Eight faculty members celebrated their new tenureship at the fifth annual newly tenured faculty reception on March 12.
The president of South Puget Sound Community College, previously tenured staff, administrators, and friends and family of the celebrated faculty came together to recognize the newly tenured Colleen Clukey, Ryan Fowler, Yvonne Fish, Rob Cherry, Corrie Martin, Neesha Patel, Jennifer Berney, and Seth Braver.
The reception is an annual tradition that immediately follows the Board of Trustees Meeting in which staff on probation for tenureship find out if they will be granted tenure by the Board of Trustee members.
The tenure process takes about three years to complete and is very intense, said Peter Punzi, who was granted tenure last year.
Once a faculty member starts the tenure-track they are assigned a committee to work with and get feedback from, they have regular student and peer evaluations, and trainings.
After three years, the Board of Trustees looks over all the records and decides who to keep on full time.
According to Board of Trustee member Barbara Clarkson, it’s important for staff on the tenure track to really consider and integrate the feedback they get from evaluations into their teaching.
Currently, SPSCC has 86 tenured faculty on staff, including those tenured in March.
The number of faculty eligible for tenure each year varies. It is driven largely by the number of faculty hired three years before. The number of faculty hired in a given year is driven by instructional need and college resources.
Unique to this year, three math faculty were awarded tenure, which is an unusually large number from any one department. This coincidence is a result of the college’s need for math faculty three years prior, said Dean of College Relations Kellie Braseth.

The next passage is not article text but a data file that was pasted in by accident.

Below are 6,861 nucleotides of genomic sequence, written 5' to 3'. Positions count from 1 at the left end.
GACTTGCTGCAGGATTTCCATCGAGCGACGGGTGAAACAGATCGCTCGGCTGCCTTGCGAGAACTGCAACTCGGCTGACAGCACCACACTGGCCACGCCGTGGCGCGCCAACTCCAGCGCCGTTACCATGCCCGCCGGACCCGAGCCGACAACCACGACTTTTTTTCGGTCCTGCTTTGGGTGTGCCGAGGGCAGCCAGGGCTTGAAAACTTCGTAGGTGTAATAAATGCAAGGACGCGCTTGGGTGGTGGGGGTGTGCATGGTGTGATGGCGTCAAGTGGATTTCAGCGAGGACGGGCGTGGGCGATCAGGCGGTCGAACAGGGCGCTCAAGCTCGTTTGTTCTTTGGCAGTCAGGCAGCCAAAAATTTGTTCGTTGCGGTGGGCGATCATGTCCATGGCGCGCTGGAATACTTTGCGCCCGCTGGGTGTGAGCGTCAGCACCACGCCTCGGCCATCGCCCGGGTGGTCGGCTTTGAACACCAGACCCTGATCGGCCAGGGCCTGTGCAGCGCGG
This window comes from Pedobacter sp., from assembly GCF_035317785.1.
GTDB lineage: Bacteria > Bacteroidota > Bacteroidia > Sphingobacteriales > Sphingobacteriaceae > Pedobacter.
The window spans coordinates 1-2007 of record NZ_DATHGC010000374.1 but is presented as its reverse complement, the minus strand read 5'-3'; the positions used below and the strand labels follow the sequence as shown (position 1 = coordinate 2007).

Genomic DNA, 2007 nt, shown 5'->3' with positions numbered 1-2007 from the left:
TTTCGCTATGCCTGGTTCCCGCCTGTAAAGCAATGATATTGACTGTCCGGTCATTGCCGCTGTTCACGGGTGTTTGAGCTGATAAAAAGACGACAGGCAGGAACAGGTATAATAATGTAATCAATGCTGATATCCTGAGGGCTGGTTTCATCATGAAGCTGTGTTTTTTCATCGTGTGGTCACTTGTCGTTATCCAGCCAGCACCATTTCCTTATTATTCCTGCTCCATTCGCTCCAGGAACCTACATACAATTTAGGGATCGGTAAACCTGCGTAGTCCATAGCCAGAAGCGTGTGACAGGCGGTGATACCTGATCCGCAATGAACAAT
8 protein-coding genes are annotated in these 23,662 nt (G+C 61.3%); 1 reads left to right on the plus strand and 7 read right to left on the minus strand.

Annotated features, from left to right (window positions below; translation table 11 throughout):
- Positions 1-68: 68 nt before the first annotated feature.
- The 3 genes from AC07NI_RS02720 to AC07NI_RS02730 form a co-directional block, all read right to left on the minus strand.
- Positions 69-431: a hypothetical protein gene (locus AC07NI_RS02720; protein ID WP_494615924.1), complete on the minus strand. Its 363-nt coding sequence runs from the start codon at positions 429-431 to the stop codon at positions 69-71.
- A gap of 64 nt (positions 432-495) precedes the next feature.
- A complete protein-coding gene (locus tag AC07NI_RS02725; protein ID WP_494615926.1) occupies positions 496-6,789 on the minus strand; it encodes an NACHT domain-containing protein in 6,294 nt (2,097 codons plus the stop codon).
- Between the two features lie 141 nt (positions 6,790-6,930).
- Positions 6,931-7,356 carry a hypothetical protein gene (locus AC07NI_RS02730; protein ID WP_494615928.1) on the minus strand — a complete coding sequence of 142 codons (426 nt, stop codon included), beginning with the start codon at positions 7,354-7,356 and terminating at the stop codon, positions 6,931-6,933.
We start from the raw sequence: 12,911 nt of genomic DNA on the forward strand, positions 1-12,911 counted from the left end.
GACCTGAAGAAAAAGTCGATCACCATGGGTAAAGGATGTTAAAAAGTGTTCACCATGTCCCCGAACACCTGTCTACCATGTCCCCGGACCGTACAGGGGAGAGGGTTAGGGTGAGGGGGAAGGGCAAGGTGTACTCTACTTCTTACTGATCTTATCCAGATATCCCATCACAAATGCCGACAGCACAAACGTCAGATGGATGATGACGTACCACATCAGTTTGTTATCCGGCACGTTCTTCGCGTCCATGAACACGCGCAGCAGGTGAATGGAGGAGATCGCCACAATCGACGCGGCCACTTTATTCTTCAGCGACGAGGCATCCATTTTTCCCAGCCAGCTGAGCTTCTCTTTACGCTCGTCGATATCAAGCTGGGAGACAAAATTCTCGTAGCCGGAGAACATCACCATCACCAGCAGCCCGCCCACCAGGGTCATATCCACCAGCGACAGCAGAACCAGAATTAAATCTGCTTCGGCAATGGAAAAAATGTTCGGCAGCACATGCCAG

Developmental Math Professor Patel said she felt nervous going into the Board of Trustees Meeting, but she had a good feeling from her reviews and feedback that she would get tenured.
“Still it was very exciting and quite wonderful. Now I just feel satisfied and relieved,” she said.
Everyone is not always granted tenure, but this year all eight received tenure.
According to Punzi, being tenured has a certain status to it, “You feel more respected, and you have much greater job security.”
It’s a commitment from the college to the professor, he said.
Also from the developmental math department, Fish said she is very proud of the past three years.
“It’s been a great learning experience, and I’ve really grown as a teacher,” she said.
At the reception, Psychology Professor Rob Cherry said the evening will be one of those special moments in time he will remember for the rest of his life.
“Tenure is an important right for faculty to protect, because it guarantees quality education and intellectual freedom,” said tenured faculty member Annamary Fitzgerald.
Tenured faculty members have a union behind them to support their endeavors and their liberty, she said.
According to Braseth, tenure allows SPSCC to attract and maintain a stable core of faculty that students and the institution can depend on.
“Faculty can settle in and establish roots in the campus community and the community at large, and they can share in the important work of meeting the college’s mission,” she said.
The reception was held in the Lobby of the Center for the Arts. It was sponsored by the president’s staff, the Foundation, and AFT Local 4603 South Puget Sound Federation of Teachers.
SPSCC Board of Trustees member, Judith Blinn, said to the newly-tenured staff, “This is a wonderful opportunity for all of you and an exciting time. You’ll be awesome, we’ve made our selections carefully and spent a lot of time reviewing each faculty.”